C) To get technical, the pacing of the action, the set up, and coherence of the comic is… it’s frankly really bad. So many panels don’t make sense, and poor Alya is like IMPRISONED to the right side of a panel while looking at her phone. Lines of action are bad (like one kid literally has speed lines to say “Hey, I’m moving!”) It’s messy and, once again to be frank, boring to read. The pacing of some of his other work is beautiful, once again pointing to a short timeline.
D) As a friend pointed this out for me: For a LaCrosse based akuma, why is there this watch just liked SHOEHORNED into this theme? Answer: Because they can use duplicate frames. A time-bending lacrosse villain doesn’t make sense outside of “Oh shit I have two weeks to do this”.
So all my beefs with Zagtoon fall back on the company itself and not any of the artists or animators.
First let’s address the goal of the interview. If you’ve already gotten an interview, you do not need to worry about impressing anyone with your credentials, your affluence, etc. Everything of that nature was already in your resume and cover letter.
Your goal in an interview should be to help your interviewer understand who you are as a person and employee.
Many of the people who interview you will be your direct supervisor. They are looking for someone they can work with on a day-to-day basis. Therefore, you should be yourself as much as possible. As important as it may seem to be amazing to your interviewers, it is more important to be true to you. Most theatre jobs are a per-show basis. Therefore, when a person hires you to the position, they need to know exactly what they’re getting into.
If you are a person that likes to tell jokes, bring one to your interview!
Tell stories about yourself. Give as many details as you can in these stories while still being concise. It is even good to tell a “bad” story about yourself as long as a) you can say you learned from the experience and b) you can follow up with an example on how you improved.
Leave room to breath between your responses. If your interviewer can build off what you said, you may be able to break your interview down to a conversation instead of q&a session.
Before the Interview
Prepping for the interview is just as important as actually doing the interview.
Google company, see employee or client reviews, read their mission statement, explore their website.
Look up interview questions and mock answer them in the mirror or with a friend.
Choose an appropriate outfit. Dress for the position you want. (Even if it’s a phone interview, I like to do this just because it helps me feel a little more badass.)
Make sure your website is up to speed. If you do not have a website, consider making one in the future.
Do something that helps you relax. (Most recommended: raise your hands above your head in in the “victory stance.” It’s proven to raise your testosterone and reduce stress levels!)
Like most things you do in the professional world, interviewing is a skill. You need to research it, develop it, and practice it. Every interview you go to will be different, but they all tend to follow the same structure.
The interviewer will tell you a little about her/himself, about the company they work for, and about the project or position.
The interview will ask you to tell a little about yourself. This is the perfect time for your elevator speech.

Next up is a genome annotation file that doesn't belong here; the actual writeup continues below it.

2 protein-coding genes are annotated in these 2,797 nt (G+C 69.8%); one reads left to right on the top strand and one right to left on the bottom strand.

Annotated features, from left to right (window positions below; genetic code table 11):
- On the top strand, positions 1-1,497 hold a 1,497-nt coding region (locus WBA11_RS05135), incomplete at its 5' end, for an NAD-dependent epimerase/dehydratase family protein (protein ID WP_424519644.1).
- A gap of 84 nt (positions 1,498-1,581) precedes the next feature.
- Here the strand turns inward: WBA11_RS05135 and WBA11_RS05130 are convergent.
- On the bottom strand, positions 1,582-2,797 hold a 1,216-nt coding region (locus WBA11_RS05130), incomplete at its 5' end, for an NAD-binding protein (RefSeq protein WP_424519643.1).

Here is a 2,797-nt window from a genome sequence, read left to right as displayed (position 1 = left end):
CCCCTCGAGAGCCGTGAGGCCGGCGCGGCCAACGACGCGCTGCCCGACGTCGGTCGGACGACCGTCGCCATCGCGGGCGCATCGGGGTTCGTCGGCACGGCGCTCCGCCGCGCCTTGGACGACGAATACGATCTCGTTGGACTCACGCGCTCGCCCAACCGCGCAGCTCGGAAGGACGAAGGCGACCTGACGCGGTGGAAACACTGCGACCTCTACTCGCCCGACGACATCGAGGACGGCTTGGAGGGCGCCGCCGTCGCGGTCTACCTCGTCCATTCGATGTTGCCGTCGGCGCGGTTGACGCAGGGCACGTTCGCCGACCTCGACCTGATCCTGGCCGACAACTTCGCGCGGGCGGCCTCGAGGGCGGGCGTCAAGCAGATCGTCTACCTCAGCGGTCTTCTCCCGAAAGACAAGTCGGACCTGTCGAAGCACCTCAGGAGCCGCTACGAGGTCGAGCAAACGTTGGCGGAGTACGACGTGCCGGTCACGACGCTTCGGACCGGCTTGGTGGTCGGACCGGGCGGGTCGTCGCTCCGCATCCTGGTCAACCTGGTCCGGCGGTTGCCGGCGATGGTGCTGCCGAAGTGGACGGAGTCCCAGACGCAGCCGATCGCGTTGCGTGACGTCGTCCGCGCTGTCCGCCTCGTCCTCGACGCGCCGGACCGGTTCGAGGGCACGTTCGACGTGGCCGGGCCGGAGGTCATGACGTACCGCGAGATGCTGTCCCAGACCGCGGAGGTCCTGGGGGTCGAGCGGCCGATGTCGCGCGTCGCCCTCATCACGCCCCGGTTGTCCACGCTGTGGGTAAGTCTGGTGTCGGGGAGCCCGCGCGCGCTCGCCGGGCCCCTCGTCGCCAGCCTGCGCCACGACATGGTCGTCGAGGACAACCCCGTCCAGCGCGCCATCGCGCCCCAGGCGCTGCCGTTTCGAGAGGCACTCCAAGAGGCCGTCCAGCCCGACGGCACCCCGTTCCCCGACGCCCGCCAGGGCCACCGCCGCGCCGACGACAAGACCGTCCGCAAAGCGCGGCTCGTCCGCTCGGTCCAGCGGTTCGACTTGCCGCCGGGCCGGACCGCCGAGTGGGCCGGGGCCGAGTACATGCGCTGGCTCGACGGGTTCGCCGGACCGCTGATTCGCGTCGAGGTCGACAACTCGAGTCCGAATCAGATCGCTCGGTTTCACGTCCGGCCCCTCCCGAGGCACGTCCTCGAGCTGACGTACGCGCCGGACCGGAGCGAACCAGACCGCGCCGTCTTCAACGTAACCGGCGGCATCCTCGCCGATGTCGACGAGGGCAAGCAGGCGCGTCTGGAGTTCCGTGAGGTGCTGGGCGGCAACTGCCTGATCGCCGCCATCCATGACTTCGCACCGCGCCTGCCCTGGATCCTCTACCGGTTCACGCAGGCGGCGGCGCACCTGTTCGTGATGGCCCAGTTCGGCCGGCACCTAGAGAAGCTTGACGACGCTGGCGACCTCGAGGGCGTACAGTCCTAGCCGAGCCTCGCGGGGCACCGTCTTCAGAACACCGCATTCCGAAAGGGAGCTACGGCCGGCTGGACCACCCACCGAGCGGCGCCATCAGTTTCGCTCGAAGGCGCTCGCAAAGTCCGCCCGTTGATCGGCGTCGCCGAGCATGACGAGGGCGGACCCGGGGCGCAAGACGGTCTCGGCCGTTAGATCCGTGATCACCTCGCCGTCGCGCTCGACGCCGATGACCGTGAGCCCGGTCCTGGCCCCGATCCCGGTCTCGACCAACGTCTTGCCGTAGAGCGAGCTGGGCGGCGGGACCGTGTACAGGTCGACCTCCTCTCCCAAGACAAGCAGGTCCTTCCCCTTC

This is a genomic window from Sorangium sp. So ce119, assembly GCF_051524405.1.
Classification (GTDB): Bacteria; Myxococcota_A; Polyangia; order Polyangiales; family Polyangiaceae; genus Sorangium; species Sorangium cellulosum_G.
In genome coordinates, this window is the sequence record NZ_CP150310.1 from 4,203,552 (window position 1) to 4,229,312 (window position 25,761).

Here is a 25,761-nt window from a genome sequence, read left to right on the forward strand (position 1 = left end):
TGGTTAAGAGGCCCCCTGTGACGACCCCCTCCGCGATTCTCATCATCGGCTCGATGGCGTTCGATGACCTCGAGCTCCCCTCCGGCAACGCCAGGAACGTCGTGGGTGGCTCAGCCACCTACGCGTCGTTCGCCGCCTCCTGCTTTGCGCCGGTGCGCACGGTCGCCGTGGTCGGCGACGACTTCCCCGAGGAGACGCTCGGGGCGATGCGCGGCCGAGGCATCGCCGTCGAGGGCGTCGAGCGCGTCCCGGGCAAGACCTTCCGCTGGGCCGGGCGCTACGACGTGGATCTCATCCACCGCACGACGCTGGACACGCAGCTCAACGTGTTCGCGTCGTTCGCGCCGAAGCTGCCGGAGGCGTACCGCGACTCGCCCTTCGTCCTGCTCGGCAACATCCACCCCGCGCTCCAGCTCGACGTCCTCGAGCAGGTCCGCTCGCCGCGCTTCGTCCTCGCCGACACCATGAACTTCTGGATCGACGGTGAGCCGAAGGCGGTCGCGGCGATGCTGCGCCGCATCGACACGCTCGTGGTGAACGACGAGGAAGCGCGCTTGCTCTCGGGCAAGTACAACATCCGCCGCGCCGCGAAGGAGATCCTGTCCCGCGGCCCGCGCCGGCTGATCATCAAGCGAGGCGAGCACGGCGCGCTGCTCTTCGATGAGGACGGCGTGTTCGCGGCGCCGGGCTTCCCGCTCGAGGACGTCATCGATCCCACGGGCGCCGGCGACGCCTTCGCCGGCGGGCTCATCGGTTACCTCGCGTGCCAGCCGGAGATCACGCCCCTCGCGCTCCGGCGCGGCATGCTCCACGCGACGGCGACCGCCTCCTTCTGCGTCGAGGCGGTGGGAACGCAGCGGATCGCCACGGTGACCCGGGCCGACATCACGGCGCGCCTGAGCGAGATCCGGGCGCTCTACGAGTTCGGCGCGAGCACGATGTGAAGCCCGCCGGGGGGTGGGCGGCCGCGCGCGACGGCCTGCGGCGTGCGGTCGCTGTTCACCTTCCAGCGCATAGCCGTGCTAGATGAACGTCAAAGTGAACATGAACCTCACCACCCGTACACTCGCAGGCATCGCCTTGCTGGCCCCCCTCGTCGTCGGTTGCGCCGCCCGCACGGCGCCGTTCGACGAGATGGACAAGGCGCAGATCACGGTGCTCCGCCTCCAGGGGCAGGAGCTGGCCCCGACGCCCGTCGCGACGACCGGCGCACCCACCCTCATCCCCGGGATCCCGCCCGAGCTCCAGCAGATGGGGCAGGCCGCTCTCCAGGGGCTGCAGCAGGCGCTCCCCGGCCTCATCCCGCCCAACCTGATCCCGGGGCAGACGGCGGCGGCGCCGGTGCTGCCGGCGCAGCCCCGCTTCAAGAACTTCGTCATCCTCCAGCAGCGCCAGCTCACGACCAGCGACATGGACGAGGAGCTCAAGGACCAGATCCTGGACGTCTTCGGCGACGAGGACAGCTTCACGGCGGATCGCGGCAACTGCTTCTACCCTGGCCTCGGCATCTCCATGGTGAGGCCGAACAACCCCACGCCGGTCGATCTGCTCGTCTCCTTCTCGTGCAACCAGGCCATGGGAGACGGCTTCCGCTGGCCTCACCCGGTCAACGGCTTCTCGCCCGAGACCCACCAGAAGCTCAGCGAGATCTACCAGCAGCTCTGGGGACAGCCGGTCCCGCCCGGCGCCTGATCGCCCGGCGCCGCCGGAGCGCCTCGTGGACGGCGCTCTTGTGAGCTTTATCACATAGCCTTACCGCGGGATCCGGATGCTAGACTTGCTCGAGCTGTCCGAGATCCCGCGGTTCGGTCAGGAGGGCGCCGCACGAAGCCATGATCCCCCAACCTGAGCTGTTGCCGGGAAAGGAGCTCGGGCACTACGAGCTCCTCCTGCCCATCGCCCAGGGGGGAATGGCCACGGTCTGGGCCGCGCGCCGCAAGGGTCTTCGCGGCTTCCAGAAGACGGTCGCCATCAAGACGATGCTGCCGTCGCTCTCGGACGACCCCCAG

Questions for You
The interviewer will ask you some questions about you.
The interviewer will conclude their thoughts by addressing details you may have brought up in your questions.
Questions from You
The interviewer will ask if you have any final questions. Always ask at least three questions.
The interviewer will wrap up the dialogue
You should thank the interviewer their time.
Your elevator speech is your 30 second breakdown of who you are and what you do. It should be conversational, concise, and give insight about you. It should not be a recitation of your resume. The idea being that should you meet someone in an elevator, you could hand them your business card by the time they get off.
For example, my elevator speech tends to sound something like this, “Well, I recently moved from Texas to stage manage for the Cape Symphony in Hyannis. But I also have been lucky enough to work with some local theatres in between concerts. I’m currently stage managing Romeo and Juliet. I’m excited to start some other projects this summer too.”
Acknowledge your latest work
If you have future work coming up, acknowledge it
Say something unique about who you are
Try not to sound rehearsed
Questions About You
This part is pretty straight forward and will typically be the bulk of your interview. If you’re scheduling an interview, I’m sure you’ve already Googled all the typical interview questions (or if you haven’t yet, you should have).
Address the question in full. Use full sentences; anyone can give yes or no answers.
If you do not understand the question, ask for clarification (note: ask a related question, do not say, “I don’t know.”).
Try to give an an example of your work directly relating to the question.
If you do not have a story that directly relates to the question, address that but give segue into something similar. (”While I have not had the opportunity to work with in on IATSE call, I based my own crew’s regulations on the local IATSE rules.” or “I’ve been lucky enough to never have an unruly actor in rehearsal, but in my position at Forever21 I did have to console many disgruntled customers…”)
Use knowledge you have researched about the company and incorporate it directly into your answers. If you can, use similar wording on their website or job position.
Pay attention to what kinds of questions they ask; they could be clues to good questions for you to ask a the end of the interview.
The interviewer will typically say something along the lines, “That’s all I needed to ask” and then give some kind of conclusion. For me it’s usually another description of the position, sometimes with details from your answers.
Pay attention for new information.